This sounds like a no-brainer right? I have written before about the American psyche in strength sports and the pursuit of new maximum PRs. We have been told that you can hit max PRs every week. Think about that for one second. That may be possible for new lifters, as their body is adapting to the newly-introduced stress of weight training, but what about the intermediate lifter or the advanced? I talked to a guy who told me that he trained a year and half to put one pound on his deadlift. He was already a world record holder, so each pound was crucial. Was he a bad lifter because he couldn’t hit weekly maximum PRs? Of course not. We need to recondition ourselves and realize that there are so many kinds of PRs. In training, I make everything that I can into a PR in order to build supreme confidence and avoid burnout. Trust me, I chased weekly PRs for a long time, and it becomes grueling and self-defeating when you fail. And since you will fail over and over again, how can that possibly be good? Don’t create a pattern of failure in your training!
I make the following PR’s matter…
-Weight moved for time: If I can do 3 reps in 3 seconds, doing it in 2.9 is a PR, or if I can move a weight for one minute, moving it for 1:01 is a PR.
-Pause PRs: If I pause a squat for 3 seconds, next time I try for 4 seconds.
-Set PRs: Doug Young was famous for this. For example, he’d lift a weight for 3 reps and do sets of 3 until he could no longer complete 3 full reps.
Those are just five examples that I myself use to create a positive training environment. Look at these methods of training: the Cube, 5/3/1, Bulgarian method, Sheiko… they all emphasize repetitions to build accommodation to heavier loads. Rep work is hard and it can be painful, but it will make you better.
The second part of a positive training environment is the people you train with. I could go on and on about this but I’m going to make it simple. No one is getting rich off this sport. Most of us got into this for fun, and because we want to be better. Why subject yourself to a training environment surrounded by drama and negativity? I’ve been through it, and it takes a toll. Nothing good can come from that kind of environment. Now, I have surrounded myself with an extremely positive group of people and the results are amazing for all of us. There is still competition between us, but we use it to encourage. I hate seeing experienced lifters act like they are too good to help new lifters. Remember, we all start somewhere. I believe that as you gain knowledge, it is your responsibility to pay it forward.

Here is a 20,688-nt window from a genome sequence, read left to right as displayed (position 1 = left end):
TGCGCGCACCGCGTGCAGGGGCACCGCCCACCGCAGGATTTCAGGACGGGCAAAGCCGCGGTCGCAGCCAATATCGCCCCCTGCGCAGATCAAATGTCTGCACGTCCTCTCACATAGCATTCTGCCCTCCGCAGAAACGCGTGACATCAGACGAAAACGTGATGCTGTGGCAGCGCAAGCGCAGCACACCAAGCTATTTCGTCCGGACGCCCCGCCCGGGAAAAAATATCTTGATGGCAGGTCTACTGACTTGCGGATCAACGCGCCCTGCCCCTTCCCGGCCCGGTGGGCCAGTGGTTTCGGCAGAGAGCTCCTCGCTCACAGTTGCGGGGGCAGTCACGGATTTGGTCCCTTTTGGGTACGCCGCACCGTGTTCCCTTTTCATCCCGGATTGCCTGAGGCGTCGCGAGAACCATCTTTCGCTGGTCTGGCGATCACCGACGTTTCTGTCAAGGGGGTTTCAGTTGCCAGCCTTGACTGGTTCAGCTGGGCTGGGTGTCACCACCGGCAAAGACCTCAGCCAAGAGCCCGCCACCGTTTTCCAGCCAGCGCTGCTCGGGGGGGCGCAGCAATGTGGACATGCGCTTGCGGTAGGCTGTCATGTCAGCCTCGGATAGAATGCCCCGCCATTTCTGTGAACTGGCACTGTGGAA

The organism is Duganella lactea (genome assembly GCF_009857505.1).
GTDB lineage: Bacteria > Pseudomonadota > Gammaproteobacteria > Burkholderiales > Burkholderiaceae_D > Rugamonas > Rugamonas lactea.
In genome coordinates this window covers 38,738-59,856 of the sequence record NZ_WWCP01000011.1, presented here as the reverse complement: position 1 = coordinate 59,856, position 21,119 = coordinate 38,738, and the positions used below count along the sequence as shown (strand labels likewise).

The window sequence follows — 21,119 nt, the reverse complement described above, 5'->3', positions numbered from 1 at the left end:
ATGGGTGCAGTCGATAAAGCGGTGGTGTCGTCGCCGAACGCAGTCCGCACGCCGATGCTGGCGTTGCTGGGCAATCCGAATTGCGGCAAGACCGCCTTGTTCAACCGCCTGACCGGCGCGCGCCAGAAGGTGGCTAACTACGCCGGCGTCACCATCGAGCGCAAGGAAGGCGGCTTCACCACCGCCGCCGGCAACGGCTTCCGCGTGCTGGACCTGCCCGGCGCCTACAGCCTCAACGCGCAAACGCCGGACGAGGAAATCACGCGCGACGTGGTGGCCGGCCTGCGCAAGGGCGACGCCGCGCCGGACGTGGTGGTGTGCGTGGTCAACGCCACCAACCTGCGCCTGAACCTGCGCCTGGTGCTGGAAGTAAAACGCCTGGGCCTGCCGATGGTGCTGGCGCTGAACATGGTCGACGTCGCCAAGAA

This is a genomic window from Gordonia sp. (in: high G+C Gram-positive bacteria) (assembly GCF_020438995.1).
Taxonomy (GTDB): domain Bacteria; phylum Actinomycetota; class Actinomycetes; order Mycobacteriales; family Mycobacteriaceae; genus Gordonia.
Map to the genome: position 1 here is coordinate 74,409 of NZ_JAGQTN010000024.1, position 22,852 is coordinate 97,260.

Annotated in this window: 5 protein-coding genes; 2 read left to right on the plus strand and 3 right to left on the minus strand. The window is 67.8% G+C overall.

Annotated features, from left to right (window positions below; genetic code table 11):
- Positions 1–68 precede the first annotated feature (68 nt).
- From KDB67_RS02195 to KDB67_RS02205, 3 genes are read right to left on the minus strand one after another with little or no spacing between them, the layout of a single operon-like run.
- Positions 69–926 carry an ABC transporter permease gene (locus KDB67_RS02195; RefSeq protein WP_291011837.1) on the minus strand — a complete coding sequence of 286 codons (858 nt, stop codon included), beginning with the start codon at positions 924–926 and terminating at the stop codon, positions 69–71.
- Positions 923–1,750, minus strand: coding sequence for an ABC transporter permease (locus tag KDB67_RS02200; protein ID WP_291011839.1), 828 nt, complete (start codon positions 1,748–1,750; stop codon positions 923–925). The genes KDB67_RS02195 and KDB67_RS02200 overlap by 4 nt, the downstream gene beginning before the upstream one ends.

5. Carry yourself like a professional.
I understand that in powerlifting the word “professional” carries very little meaning. There are no superstar contracts, just a couple pro-only events. Even so, I try to embody professionalism. I try to be a person who people want to be like. Not from the standpoint of being recognized as Brandon Lilly, but being recognized as a guy who comes to a meet well-prepared and is helpful, approachable, and able to perform my duties as a lifter.
As a professional athlete in any other sport, the rules get tougher as you move up. In baseball, the fields get bigger and you eventually trade in your aluminum bat for that beautiful White Ash Louisville Slugger. In football, the speed of the game almost doubles from high school to college and then increases again by another 50% from college to the NFL. Powerlifting should be no different. Shouldn’t a pro lifter be required to squat to -or beyond- parallel and have the wherewithal to know what that means according to the rulebook? Shouldn’t a professional be required to lock out and hold all benches and deadlifts? Why should the expectations and standards become more lax at the professional level? These are the rules I follow. I feel they represent a professional powerlifter:
-Realize that you have reached a level of success that others strive for. Never allow overlook an opportunity to help a younger lifter or a peer. We all improve together.
-Once your meet preparation begins, follow it as if it were your job. If you want to be the best, you do what it takes. You don’t cut sets early or leave the gym early; you do what you set out to do.
-In the squat, I will break parallel. This does not mean I will touch the floor with my glutes, but I will break the line of parallel in training and in meets.
-I will lock out -and hold- all benches and deadlifts in both training and meets.
-I will help the meet promoter in any way possible, whether that be setup, tear-down, judging, working the scoring table, etc. They try to improve our sport, so I should help them.
Those are my rules. I’m not saying they should be a universal standard, but if we hope to create an awareness of what being a professional means in our sport, it starts with each pro lifter.
Those five guidelines helped shape me into the lifter you see today. I’m not saying they are perfect or scientifically sound or that they’re going to save powerlifting, but they helped me realize that what I believed wasn’t necessarily the best way. I had to find my own way and I have laid that out for you. Now it’s your turn.
Brandon Lilly is very well traveled, Elite powerlifter. He has trained at Guerrilla Squad Barbell, Westside Barbell, Lexen Xtreme, and is now home at Berea Barbell. In his strength journey he has competed in bodybuilding, strongman, and powerlifting. Brandon is one of only 19 men to ever total over 2200 raw, having 2204 which ties him for 16th all time (826.5 squat, 573 bench, 804.5 Deadlift). Brandon amassed a 2612 total in Multi-Ply, and has best lifts of 1008 squat, 832 bench press, and 777 Deadlift. Brandon is the author of The Cube Method and 365STRONG and is aiming to create a paradigm shift in the Powerlifting world.